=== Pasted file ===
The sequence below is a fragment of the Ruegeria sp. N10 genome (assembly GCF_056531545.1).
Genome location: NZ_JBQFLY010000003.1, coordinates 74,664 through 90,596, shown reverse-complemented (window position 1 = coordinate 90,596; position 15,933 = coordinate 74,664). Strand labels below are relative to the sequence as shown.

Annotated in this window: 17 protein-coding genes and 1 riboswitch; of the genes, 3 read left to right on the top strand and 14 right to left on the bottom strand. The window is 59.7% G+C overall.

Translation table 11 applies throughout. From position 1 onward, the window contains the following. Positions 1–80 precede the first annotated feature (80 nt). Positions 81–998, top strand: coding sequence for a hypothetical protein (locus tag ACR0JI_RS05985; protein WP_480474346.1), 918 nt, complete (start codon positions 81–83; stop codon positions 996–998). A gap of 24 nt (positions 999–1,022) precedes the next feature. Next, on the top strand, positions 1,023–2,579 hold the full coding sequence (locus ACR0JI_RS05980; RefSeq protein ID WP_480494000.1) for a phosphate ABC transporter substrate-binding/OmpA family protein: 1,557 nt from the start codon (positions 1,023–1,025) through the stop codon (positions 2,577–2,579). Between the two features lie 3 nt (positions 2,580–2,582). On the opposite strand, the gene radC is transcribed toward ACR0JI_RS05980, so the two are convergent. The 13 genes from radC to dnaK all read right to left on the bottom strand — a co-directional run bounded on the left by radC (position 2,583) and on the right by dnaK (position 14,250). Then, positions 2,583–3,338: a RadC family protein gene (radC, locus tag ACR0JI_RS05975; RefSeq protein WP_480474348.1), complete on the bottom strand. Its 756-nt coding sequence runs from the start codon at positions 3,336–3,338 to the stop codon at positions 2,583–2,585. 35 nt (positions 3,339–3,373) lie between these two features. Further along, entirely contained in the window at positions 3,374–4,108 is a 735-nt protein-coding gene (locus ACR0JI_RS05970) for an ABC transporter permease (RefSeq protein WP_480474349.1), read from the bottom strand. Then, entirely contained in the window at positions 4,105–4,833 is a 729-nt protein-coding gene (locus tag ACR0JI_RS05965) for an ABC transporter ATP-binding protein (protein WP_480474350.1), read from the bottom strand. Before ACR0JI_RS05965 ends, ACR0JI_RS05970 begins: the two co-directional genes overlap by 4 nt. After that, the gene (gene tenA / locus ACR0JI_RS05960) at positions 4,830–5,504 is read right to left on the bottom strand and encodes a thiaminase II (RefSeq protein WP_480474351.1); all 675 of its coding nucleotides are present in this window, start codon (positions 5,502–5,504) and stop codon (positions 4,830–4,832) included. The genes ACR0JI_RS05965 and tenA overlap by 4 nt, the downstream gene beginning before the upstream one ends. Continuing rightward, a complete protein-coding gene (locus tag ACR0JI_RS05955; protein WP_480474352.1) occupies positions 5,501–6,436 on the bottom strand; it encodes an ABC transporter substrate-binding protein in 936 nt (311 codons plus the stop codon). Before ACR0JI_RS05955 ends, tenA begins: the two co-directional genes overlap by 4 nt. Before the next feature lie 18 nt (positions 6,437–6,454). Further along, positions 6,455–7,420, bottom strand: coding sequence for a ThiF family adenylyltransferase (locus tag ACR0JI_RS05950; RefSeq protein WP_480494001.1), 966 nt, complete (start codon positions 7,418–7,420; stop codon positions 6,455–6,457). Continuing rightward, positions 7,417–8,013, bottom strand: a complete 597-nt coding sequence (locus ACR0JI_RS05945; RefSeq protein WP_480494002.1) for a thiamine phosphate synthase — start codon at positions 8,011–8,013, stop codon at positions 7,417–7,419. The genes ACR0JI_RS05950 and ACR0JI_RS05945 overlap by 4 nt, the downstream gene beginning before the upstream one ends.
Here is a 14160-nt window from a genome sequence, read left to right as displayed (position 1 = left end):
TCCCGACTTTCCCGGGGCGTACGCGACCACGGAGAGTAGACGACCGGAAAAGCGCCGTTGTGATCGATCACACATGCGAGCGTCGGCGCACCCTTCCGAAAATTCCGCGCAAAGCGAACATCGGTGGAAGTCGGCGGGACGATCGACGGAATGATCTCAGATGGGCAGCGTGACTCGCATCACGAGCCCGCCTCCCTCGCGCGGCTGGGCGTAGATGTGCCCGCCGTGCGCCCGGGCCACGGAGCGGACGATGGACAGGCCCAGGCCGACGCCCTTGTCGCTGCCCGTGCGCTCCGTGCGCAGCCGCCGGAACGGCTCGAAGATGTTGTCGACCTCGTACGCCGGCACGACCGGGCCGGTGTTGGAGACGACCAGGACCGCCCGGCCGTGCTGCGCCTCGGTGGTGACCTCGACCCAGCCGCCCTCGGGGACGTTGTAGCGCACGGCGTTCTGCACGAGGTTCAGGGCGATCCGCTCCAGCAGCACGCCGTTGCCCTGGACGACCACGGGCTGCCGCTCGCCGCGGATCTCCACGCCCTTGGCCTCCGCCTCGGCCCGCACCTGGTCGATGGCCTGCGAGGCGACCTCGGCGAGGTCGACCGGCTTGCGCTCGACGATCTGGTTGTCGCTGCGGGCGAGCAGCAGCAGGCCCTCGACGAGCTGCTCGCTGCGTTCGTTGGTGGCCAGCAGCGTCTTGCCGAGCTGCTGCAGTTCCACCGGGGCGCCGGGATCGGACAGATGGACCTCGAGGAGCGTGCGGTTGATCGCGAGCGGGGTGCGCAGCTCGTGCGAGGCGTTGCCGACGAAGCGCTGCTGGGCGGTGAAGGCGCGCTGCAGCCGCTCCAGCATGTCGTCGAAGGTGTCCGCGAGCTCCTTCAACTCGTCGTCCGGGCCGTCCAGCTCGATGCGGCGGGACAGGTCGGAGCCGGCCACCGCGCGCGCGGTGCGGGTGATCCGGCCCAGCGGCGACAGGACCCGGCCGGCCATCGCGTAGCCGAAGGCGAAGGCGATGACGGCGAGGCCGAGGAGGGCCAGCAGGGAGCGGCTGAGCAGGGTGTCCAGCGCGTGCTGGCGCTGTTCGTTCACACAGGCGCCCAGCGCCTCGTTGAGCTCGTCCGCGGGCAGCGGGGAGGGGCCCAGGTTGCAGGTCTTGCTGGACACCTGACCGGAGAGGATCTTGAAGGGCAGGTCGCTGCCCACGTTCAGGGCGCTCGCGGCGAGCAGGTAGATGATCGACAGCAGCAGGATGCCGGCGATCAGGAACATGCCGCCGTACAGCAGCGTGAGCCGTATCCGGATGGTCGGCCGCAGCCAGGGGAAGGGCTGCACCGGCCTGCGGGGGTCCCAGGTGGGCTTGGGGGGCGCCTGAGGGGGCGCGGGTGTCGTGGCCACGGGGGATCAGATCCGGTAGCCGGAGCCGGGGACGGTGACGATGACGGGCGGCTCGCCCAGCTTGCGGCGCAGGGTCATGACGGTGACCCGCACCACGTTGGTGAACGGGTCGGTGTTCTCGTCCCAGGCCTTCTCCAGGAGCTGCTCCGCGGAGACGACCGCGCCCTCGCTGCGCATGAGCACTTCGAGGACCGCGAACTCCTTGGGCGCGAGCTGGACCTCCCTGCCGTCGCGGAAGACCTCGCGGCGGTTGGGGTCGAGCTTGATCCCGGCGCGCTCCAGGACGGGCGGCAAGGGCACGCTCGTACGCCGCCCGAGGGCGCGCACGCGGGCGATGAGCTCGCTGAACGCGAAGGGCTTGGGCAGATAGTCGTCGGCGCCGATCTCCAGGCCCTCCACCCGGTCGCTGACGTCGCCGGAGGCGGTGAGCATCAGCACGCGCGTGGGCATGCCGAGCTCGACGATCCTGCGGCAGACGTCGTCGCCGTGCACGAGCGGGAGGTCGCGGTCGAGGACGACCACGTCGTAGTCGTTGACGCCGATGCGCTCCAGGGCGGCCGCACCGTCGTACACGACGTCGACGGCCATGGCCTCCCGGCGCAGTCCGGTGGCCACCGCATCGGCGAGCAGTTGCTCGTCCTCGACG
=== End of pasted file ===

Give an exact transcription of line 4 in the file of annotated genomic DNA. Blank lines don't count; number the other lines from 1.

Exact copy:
Translation table 11 applies throughout. From position 1 onward, the window contains the following. Positions 1–80 precede the first annotated feature (80 nt). Positions 81–998, top strand: coding sequence for a hypothetical protein (locus tag ACR0JI_RS05985; protein WP_480474346.1), 918 nt, complete (start codon positions 81–83; stop codon positions 996–998). A gap of 24 nt (positions 999–1,022) precedes the next feature. Next, on the top strand, positions 1,023–2,579 hold the full coding sequence (locus ACR0JI_RS05980; RefSeq protein ID WP_480494000.1) for a phosphate ABC transporter substrate-binding/OmpA family protein: 1,557 nt from the start codon (positions 1,023–1,025) through the stop codon (positions 2,577–2,579). Between the two features lie 3 nt (positions 2,580–2,582). On the opposite strand, the gene radC is transcribed toward ACR0JI_RS05980, so the two are convergent. The 13 genes from radC to dnaK all read right to left on the bottom strand — a co-directional run bounded on the left by radC (position 2,583) and on the right by dnaK (position 14,250). Then, positions 2,583–3,338: a RadC family protein gene (radC, locus tag ACR0JI_RS05975; RefSeq protein WP_480474348.1), complete on the bottom strand. Its 756-nt coding sequence runs from the start codon at positions 3,336–3,338 to the stop codon at positions 2,583–2,585. 35 nt (positions 3,339–3,373) lie between these two features. Further along, entirely contained in the window at positions 3,374–4,108 is a 735-nt protein-coding gene (locus ACR0JI_RS05970) for an ABC transporter permease (RefSeq protein WP_480474349.1), read from the bottom strand. Then, entirely contained in the window at positions 4,105–4,833 is a 729-nt protein-coding gene (locus tag ACR0JI_RS05965) for an ABC transporter ATP-binding protein (protein WP_480474350.1), read from the bottom strand. Before ACR0JI_RS05965 ends, ACR0JI_RS05970 begins: the two co-directional genes overlap by 4 nt. After that, the gene (gene tenA / locus ACR0JI_RS05960) at positions 4,830–5,504 is read right to left on the bottom strand and encodes a thiaminase II (RefSeq protein WP_480474351.1); all 675 of its coding nucleotides are present in this window, start codon (positions 5,502–5,504) and stop codon (positions 4,830–4,832) included. The genes ACR0JI_RS05965 and tenA overlap by 4 nt, the downstream gene beginning before the upstream one ends. Continuing rightward, a complete protein-coding gene (locus tag ACR0JI_RS05955; protein WP_480474352.1) occupies positions 5,501–6,436 on the bottom strand; it encodes an ABC transporter substrate-binding protein in 936 nt (311 codons plus the stop codon). Before ACR0JI_RS05955 ends, tenA begins: the two co-directional genes overlap by 4 nt. Before the next feature lie 18 nt (positions 6,437–6,454). Further along, positions 6,455–7,420, bottom strand: coding sequence for a ThiF family adenylyltransferase (locus tag ACR0JI_RS05950; RefSeq protein WP_480494001.1), 966 nt, complete (start codon positions 7,418–7,420; stop codon positions 6,455–6,457). Continuing rightward, positions 7,417–8,013, bottom strand: a complete 597-nt coding sequence (locus ACR0JI_RS05945; RefSeq protein WP_480494002.1) for a thiamine phosphate synthase — start codon at positions 8,011–8,013, stop codon at positions 7,417–7,419. The genes ACR0JI_RS05950 and ACR0JI_RS05945 overlap by 4 nt, the downstream gene beginning before the upstream one ends.